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Defending Human Rights
Indonesian human rights groups proved to be a critical force for political change, if only through their repeated demands for accountability. The efforts of a nongovernmental group called the Volunteer Team for Humanity to document rapes of ethnic Chinese women in May led directly to the creation of a Commission on Violence Against Women in October. Evidence compiled by Kontras, the coalition set up to investigate “disappearances” of activists, was directly responsible for the investigation of senior officers from the army special forces, Kopassus, which in turn fueled public debate about the role of the armed forces. Human rights defendersin Aceh and Irian Jaya used their evidence of abuses during counterinsurgency operations to help secure promises of troop withdrawals from both regions.

During the critical months of March, April, and May as student protests escalated, human rights defenders were on the front line, using cell phones to keep international human rights organizations and the media informed of day-to-day developments. Every time another protestor was arrested or a political meeting broken up, human rights lawyers would draw attention to the arbitrariness of state actions in a way that ratcheted up the demands for political reform. Their actions, together with the very powerful statements from the National Human Rights Commission on the need to check abuses of power, also helped ensure that human rights would have to be a high priority for any post-Soeharto government desirous of public support.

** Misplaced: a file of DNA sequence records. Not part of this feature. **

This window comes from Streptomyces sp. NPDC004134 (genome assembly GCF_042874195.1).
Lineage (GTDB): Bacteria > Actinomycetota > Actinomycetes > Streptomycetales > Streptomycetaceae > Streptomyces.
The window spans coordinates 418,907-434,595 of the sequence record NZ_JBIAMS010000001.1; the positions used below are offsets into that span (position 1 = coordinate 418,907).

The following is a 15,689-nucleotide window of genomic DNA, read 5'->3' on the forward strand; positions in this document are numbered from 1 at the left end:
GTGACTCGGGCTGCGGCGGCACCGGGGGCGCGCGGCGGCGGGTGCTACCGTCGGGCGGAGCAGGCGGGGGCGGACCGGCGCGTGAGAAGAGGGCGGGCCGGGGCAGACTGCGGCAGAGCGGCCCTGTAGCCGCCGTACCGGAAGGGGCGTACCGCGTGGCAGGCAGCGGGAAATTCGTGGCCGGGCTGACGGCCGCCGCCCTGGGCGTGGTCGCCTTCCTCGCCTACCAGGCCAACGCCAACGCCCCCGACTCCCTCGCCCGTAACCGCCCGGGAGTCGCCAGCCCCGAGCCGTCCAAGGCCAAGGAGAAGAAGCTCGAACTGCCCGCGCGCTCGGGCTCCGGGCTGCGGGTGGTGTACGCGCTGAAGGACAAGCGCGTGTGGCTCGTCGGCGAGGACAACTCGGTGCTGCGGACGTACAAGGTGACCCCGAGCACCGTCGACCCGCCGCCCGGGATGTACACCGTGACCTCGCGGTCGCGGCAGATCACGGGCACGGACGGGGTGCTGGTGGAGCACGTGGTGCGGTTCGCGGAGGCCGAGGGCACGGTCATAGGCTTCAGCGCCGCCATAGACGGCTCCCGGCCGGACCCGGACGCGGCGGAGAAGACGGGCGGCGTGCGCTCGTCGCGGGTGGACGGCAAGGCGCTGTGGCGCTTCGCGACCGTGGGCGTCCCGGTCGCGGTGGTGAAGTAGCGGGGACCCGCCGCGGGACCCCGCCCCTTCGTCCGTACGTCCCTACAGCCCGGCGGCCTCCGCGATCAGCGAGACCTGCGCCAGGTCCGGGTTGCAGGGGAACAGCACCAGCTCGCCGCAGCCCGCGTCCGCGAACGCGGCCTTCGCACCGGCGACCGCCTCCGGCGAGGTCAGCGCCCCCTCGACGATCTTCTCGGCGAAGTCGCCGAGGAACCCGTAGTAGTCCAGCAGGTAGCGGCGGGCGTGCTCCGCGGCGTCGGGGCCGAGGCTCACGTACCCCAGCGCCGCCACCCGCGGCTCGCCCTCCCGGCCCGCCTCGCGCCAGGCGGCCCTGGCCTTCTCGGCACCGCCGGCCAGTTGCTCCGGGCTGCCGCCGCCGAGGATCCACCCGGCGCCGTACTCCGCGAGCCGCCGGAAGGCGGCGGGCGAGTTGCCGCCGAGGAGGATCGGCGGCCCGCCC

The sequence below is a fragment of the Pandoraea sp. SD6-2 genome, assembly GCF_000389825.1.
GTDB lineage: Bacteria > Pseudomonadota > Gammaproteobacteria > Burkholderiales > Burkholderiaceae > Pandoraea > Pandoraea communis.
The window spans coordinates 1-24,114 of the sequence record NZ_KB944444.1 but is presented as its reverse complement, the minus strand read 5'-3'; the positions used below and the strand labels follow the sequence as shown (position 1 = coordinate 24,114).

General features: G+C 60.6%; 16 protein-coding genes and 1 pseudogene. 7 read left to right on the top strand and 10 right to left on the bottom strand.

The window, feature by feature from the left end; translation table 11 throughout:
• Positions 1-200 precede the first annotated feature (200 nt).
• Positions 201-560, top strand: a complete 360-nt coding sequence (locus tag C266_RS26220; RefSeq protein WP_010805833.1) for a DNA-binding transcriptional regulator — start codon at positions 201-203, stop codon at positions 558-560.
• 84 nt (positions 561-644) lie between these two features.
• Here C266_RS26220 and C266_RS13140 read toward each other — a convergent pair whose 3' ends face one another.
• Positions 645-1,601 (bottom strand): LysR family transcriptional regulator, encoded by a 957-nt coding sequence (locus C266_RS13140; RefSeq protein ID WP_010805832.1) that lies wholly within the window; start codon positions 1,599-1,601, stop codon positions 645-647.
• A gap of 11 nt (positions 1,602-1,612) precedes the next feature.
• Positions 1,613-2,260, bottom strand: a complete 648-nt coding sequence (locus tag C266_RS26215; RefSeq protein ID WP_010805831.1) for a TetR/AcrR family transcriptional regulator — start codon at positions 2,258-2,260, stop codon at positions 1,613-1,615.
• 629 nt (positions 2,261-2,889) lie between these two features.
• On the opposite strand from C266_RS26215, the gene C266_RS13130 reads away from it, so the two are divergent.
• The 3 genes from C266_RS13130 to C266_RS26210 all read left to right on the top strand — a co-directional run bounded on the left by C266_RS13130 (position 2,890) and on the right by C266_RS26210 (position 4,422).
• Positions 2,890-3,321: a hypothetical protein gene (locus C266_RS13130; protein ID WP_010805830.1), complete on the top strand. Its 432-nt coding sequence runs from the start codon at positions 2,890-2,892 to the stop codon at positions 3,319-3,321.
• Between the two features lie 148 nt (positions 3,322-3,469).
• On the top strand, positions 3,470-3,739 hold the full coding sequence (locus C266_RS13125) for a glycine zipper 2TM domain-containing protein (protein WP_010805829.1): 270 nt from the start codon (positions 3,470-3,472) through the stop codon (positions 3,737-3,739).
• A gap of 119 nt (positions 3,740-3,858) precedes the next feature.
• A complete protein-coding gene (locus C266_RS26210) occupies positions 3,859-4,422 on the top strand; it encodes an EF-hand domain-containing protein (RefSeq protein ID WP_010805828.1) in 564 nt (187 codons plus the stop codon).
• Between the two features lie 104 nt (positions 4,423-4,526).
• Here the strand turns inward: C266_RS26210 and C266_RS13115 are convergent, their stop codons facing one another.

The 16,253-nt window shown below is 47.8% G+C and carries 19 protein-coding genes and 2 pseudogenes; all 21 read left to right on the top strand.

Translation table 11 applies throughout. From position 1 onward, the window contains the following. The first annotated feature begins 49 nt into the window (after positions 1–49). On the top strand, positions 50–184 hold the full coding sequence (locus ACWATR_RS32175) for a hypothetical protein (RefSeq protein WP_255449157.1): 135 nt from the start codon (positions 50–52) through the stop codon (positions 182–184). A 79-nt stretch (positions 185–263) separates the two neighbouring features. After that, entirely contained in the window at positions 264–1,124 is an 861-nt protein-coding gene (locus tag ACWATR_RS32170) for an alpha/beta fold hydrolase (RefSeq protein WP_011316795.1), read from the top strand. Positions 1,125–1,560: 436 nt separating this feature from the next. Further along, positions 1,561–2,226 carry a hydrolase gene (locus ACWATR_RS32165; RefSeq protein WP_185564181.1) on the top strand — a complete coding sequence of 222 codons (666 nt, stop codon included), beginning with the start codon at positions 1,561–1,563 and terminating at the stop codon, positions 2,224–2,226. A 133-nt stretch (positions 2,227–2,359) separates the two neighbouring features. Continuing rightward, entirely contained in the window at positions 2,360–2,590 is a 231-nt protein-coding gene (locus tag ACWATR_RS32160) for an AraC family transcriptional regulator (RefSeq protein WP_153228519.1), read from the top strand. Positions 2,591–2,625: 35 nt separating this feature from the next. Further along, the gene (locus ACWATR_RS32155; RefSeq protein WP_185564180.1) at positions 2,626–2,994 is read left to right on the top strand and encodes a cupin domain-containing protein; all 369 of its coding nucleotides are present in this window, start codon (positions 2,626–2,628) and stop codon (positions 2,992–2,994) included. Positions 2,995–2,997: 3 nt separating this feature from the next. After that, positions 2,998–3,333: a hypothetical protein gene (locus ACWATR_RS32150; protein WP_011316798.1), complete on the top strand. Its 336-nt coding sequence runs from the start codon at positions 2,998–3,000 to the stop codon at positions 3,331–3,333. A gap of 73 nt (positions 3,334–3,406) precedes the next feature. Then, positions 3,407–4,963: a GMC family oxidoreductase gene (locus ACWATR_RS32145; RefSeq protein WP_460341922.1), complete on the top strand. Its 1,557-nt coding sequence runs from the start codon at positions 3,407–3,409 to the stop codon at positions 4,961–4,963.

Human rights defenders were also crucial in securing a role for the nongovernmental community in the World Bank’s efforts to establish a social safety net for Indonesia but also in demanding that the bank be more accountable for past “slippage” in loans due to corruption.

Even after Soeharto’s resignation, some human rights defenders faced serious harassment. The head of Kontras, Munir, received almost constant threats as he was compiling information on the “disappeared.” Father Sandyawan Sumardi, head of the Volunteer Team for Humanity, and Ita Nadia of the women’s rights group Kalyanamitra were targeted in particular in July, August, and September for their work on behalf of ethnic Chinese rape victims. Some harassment came from the conservative Muslim organization, KISDI, which earlier in the year had been linked to Soeharto’s son-in-law, Prabowo.

Indonesians played an increasingly high-profile role in defending rights abuses abroad. In August, three Indonesians from Jakarta-based advocacy groups were arrested with eighteen others in Burma as they tried to distribute leaflets to commemorate the tenth anniversary of the crushing of the 1988 pro-democracy uprising. After Deputy Prime Minister Anwar Ibrahim was arrested in Malaysia in September, Indonesian human rights lawyers organized a delegation to go to Kuala Lumpur to make representations on his behalf.





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